Beltre suffered an MRI-confirmed grade one-calf strain early in spring training and re-irritated again during his rehab, which has prohibited him from playing at all this season. Beltre finished the 2016 season playing in 153 games while managing 175 hits, 32 HRs, 104 RBIs, .300 average with a .358 OBP. The veteran, who started his career in 1998 with L.A. Dodgers, is expected to begin playing in extended spring training games today.
Calf strains are very common in athletes; especially athletes that require short bursts of speed, like football and baseball. Let’s break down exactly what a calf strain is, how it occurs, and how it is treated. A calf strain is an injury to either (or both) of the muscles in the back of the lower part of your leg. There are 2 muscles that make up the calf muscles: the gastrocnemius and the soleus muscle.
The gastrocnemius, which is innervated by the tibial nerve, is the larger muscle of the two and is typically split into two parts – the inner head and the outer head. The lateral head originates from the lateral condyle of the femur, and the medial head from the medial condyle of the femur. The opposite end of the gastrocnemius joins the soleus muscle to form a common tendon known as the calcaneal or Achilles tendon. The gastrocnemius, along with the soleus, is responsible for plantar flexing the foot at the ankle as well as flexing the leg at the knee. The primary function of the gastrocnemius is running, jumping, and other movements that are quick in nature.
The gastrocnemius is less involved in daily activities like walking and standing. It is compromised of fast-twitch fibers (type II), which are used in powerful bursts of movement, such as sprinting. The gastrocnemius muscle is actually prone to spasms that can be very painful and last for several minutes. A strained calf muscle typically occurs where one severely dorsiflexes the ankle, if extreme if this can actually lead to actually tearing the muscle. Both straining and tearing the calf are very painful and can be very challenging to walk with. Additionally, the gastrocnemius muscle is prone to overuse injuries.
The other calf muscle is called the soleus muscle, which is innervated by the tibial nerve, and runs beneath the gastrocnemius muscle from below the knee to the heel. The soleus serves to help plantarflex the foot, and along with the gastrocnemius muscle, is vital in walking, running as well as helping to maintain balance. The soleus has a fascinating and very important role, as it helps to maintain a standing posture and without it the body would actually fall forward. The soleus is comprised of slow-twitch fibers (type I), which help enable long-endurance feats such as distance running and are pretty resistant to fatigue.
Due to the thick fascia of the calf muscles, they are unfortunately prone to something called compartment syndrome. This is where excessive swelling of the muscle tissues leads to restricting blood flow and compressing nerves – often a medical emergency.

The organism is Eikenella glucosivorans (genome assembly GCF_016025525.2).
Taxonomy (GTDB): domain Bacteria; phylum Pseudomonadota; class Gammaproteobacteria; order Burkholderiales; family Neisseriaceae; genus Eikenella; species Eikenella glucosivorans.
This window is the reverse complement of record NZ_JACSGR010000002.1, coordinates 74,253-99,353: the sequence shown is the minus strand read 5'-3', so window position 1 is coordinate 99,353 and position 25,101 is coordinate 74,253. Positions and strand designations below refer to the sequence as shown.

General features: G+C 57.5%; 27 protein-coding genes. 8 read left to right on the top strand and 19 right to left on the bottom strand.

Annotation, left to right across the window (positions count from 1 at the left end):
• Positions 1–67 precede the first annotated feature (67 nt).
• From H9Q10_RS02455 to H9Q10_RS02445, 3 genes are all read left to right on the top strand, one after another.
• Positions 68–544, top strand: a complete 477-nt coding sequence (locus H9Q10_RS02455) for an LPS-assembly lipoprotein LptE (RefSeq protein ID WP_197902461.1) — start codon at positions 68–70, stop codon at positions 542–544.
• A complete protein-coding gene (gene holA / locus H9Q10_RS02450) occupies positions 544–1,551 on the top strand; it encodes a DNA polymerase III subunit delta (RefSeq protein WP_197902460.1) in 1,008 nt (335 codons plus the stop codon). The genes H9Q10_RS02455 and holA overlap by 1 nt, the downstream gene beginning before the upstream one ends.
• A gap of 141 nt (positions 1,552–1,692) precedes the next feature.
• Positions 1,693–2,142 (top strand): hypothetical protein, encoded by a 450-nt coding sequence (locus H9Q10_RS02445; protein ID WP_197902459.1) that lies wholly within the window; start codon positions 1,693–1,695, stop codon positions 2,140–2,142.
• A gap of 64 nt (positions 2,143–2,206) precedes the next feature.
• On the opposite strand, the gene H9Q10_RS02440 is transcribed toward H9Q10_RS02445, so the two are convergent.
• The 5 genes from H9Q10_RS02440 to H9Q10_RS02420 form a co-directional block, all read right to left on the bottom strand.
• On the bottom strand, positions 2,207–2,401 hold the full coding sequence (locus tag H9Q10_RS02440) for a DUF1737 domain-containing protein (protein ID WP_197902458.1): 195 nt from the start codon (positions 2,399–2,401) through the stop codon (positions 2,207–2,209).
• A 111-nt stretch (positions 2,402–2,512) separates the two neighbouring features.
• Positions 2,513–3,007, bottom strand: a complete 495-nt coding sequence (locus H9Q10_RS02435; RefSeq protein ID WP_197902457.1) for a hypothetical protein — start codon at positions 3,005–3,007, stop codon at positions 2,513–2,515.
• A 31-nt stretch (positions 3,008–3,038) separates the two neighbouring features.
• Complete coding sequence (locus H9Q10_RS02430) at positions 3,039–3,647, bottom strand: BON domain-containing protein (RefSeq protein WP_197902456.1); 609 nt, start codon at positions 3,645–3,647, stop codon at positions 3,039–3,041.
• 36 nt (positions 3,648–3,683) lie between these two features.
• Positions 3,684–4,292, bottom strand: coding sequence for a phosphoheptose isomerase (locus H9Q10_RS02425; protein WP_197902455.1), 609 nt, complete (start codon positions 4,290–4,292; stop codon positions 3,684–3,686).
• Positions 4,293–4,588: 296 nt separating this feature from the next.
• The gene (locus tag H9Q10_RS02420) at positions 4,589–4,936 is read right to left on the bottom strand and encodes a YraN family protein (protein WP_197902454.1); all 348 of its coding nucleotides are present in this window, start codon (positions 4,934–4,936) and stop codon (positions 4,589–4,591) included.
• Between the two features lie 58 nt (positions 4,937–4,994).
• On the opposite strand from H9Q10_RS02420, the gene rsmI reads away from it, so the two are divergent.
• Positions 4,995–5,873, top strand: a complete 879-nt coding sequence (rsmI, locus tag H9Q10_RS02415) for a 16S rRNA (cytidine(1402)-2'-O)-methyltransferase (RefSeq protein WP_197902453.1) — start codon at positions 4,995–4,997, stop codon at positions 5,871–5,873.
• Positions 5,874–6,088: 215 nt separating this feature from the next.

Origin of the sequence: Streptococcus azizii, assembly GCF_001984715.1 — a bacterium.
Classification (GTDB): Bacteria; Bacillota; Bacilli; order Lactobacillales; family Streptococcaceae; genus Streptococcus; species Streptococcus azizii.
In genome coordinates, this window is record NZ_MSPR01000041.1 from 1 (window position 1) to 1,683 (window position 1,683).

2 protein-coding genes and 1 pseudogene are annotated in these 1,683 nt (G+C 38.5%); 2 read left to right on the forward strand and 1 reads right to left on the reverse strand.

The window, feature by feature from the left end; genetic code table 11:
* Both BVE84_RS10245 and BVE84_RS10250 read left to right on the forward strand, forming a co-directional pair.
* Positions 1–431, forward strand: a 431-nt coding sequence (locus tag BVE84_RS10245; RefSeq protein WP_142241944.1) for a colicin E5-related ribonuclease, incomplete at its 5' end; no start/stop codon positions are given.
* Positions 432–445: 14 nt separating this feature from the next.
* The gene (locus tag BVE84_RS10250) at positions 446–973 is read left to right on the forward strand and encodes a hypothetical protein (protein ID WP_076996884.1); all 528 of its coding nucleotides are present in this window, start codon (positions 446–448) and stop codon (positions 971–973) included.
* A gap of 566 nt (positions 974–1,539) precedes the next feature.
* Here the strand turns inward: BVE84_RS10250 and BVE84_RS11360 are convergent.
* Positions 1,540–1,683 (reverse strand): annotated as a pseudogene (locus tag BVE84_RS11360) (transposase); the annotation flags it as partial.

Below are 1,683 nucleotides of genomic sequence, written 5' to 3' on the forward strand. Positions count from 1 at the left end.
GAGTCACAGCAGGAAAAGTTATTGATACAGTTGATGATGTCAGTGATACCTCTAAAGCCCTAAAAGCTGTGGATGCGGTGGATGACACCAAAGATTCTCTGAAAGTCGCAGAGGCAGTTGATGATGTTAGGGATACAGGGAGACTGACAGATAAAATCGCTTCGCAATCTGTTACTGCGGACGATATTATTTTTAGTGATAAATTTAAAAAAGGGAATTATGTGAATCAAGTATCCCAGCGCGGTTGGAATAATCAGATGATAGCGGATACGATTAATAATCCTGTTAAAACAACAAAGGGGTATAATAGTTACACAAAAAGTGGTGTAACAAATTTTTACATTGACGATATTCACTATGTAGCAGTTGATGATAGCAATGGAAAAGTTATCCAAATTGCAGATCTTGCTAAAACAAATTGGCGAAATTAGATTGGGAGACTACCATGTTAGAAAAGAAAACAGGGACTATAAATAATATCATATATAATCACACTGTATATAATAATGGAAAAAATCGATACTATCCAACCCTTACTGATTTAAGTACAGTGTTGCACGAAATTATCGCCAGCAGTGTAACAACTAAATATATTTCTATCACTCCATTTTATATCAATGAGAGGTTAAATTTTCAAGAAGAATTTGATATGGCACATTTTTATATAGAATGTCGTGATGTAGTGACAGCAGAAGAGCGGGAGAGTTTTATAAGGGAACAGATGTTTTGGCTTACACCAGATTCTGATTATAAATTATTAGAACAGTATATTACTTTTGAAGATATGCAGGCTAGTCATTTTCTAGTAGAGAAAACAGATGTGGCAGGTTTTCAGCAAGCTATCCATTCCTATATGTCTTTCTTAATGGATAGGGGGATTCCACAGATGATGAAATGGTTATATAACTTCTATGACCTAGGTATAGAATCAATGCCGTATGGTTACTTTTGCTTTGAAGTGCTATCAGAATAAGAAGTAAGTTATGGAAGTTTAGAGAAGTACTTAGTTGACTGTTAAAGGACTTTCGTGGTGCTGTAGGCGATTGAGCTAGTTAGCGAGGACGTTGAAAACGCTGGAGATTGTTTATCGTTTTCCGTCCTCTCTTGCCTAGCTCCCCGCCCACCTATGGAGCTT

Calf strains typically occur in one of two way: with a sudden pushing off movement or from excessive over-stretching of the calf from either jumping or a quick directional changes. Most people feel a sudden sharp pain like someone hit you in the back of the leg. Some people even feel or hear a pop or snap, and find it difficult to rise from your toes. Swelling and bruising often follow pain experienced with calf strains or tears.
Calf strains are graded from 1 to 3, with 3 being the most severe. Grade 1 strains involve about 25% of the muscle fibers, and they are often mild. Some athletes even continue to play through the discomfort, often describing the pain as ‘tightness.’ Grade 2 strains are more severe, often involve up to 90% of the muscle fibers, and are more likely to have swelling and bruising. Finally, grade 3 calf strains essentially involve 90-100% of the fibers, and often the athlete will be able to tell you exactly when the injury occurred. With this severity of strain, the athlete often will not even be able to walk due to the pain and the accompanied weakness.
Grade one calf strains often improve with rest, icing, anti-inflammatories and applying pressure to the leg by wrapping the muscle with a compression bandage (thereby preventing the swelling from getting worse), taking about 7-10 days to heal. Grade two calf strains, which are the most common, are often diagnosed with the help of an MRI, and sometimes additionally involve the use of crutches, pushing the RTP to about 4-6 weeks. Grade three strains often take about 3 months to completely heal assuming that the muscle was not completely torn, in which case surgery would be required.
Gallo has been trying to fill in admirably for Beltre at 3B, though he is only hitting .193 but does have 14 HRs. I do expect Beltre to return to the Rangers lineup in the next week or two as long as he doesn’t have a setback. I anticipate that he will play in 3-4 rehab games and the meet with the Rangers medical staff to determine his return date.
This was written for the @TheFantasyDRS by Dr. Jesse Morse. I am a Family Medicine trained physician, and I will be beginning a Sports Medicine Fellowship in the next couple of months. If you have any questions or comments, you can contact me directly at @DrJesseMorse.